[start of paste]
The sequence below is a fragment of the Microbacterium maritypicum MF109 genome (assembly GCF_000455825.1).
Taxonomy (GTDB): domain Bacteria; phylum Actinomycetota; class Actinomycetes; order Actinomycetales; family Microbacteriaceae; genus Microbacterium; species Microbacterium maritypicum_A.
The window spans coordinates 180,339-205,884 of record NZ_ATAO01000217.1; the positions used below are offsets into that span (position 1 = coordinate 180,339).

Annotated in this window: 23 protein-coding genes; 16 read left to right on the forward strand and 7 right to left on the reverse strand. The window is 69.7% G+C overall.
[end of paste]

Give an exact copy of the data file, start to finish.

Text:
The sequence below is a fragment of the Microbacterium maritypicum MF109 genome (assembly GCF_000455825.1).
Taxonomy (GTDB): domain Bacteria; phylum Actinomycetota; class Actinomycetes; order Actinomycetales; family Microbacteriaceae; genus Microbacterium; species Microbacterium maritypicum_A.
The window spans coordinates 180,339-205,884 of record NZ_ATAO01000217.1; the positions used below are offsets into that span (position 1 = coordinate 180,339).

Annotated in this window: 23 protein-coding genes; 16 read left to right on the forward strand and 7 right to left on the reverse strand. The window is 69.7% G+C overall.